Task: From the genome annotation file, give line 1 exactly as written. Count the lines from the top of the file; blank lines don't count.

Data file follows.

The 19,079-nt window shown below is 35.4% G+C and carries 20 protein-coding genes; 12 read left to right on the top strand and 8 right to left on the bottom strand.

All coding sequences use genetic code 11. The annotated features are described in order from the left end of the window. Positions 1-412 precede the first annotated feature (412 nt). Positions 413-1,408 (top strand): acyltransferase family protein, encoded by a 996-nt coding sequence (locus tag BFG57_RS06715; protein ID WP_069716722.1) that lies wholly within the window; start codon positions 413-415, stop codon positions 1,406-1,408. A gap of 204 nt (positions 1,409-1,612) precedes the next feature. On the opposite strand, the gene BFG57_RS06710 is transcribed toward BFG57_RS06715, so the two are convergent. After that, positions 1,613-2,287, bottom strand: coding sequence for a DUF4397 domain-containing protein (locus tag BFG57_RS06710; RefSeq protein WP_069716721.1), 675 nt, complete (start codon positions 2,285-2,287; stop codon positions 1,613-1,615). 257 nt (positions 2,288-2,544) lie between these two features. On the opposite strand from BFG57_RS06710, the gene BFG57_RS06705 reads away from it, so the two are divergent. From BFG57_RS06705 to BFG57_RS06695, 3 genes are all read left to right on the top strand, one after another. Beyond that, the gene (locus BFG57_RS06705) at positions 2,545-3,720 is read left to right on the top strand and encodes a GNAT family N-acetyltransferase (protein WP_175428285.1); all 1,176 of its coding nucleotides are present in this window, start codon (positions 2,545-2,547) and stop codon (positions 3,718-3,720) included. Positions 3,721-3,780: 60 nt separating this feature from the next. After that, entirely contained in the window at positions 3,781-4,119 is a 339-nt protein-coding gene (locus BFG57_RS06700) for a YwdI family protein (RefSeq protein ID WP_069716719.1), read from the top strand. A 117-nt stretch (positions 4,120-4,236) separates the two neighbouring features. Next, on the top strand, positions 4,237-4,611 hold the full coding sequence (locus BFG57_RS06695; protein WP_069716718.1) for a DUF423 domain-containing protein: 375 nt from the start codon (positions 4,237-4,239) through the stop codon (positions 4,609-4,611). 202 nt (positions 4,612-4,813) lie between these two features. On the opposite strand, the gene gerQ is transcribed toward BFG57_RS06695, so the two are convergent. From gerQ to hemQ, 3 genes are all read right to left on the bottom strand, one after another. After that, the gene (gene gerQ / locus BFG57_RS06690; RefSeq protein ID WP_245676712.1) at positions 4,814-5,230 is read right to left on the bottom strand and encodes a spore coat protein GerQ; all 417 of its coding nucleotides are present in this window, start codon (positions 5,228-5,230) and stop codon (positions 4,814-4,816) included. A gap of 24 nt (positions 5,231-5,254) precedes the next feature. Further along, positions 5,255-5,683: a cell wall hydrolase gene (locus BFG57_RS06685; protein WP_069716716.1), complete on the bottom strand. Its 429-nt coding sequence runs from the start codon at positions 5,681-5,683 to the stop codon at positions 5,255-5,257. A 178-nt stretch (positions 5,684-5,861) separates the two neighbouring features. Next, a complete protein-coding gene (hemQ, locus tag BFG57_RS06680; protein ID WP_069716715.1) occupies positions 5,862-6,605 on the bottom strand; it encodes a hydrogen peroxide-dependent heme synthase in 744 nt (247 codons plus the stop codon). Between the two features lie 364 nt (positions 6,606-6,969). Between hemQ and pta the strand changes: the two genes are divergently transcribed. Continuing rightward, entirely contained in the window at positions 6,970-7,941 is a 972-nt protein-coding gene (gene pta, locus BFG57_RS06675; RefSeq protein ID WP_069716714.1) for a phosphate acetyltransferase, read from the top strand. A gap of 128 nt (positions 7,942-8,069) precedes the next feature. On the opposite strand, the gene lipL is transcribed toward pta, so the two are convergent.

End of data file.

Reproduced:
The 19,079-nt window shown below is 35.4% G+C and carries 20 protein-coding genes; 12 read left to right on the top strand and 8 right to left on the bottom strand.